After the Police Chief of Gloucester, Massachusetts announced the town will connect people with treatment when they come to the police station with illegal drugs and paraphernalia, instead of arresting them, 56 police departments in 17 states have started similar programs.
An additional 110 police departments are preparing to start programs that emphasize treatment over incarceration, The New York Times reports. Two hundred treatment centers nationwide have agreed to be partners in these programs.
In May 2015, Gloucester Police Chief Leonard Campanello posted on Facebook, “We will walk them through the system toward detox and recovery. We will assign them an ‘angel’ who will be their guide through the process. Not in hours or days, but on the spot.” Since then, Gloucester has developed a national network of centers that are willing to provide treatment beds and take referrals by police, whether or not a person has insurance.
Several local pharmacies have agreed to make the opioid overdose antidote naloxone available at a discount.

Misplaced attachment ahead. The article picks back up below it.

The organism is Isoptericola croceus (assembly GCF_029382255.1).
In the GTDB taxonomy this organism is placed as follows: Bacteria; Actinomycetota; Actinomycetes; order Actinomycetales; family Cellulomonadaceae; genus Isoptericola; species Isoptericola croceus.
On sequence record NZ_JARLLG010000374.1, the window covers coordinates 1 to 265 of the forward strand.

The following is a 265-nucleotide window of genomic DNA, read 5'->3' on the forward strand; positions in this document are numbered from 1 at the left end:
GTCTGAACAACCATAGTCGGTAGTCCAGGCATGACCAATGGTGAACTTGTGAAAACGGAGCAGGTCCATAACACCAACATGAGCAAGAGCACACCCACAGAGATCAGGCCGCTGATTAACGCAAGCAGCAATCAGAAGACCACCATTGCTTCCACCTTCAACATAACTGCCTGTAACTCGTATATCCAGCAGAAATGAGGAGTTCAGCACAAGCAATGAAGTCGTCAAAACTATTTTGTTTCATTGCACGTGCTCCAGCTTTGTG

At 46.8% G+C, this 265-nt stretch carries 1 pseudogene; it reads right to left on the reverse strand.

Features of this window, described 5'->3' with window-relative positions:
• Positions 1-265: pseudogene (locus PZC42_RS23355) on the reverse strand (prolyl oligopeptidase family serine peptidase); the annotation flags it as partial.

Most of the program’s costs are covered by the Police Assisted Addiction and Recovery Initiative, which Chief Campanello founded with Gloucester businessman John E. Rosenthal. The initiative has raised hundreds of thousands of dollars. It has also received millions of dollars in in-kind contributions, including placement in treatment centers.
The program has 55 volunteers in recovery or who are familiar with addiction, who listen and offer moral support. Local taxi companies provide free rides to treatment facilities or the airport, if the treatment facility is far away.
Since the program started, 391 people have turned themselves in at Gloucester’s police station. About 40 percent are from the local area. All have been placed in treatment, the article notes.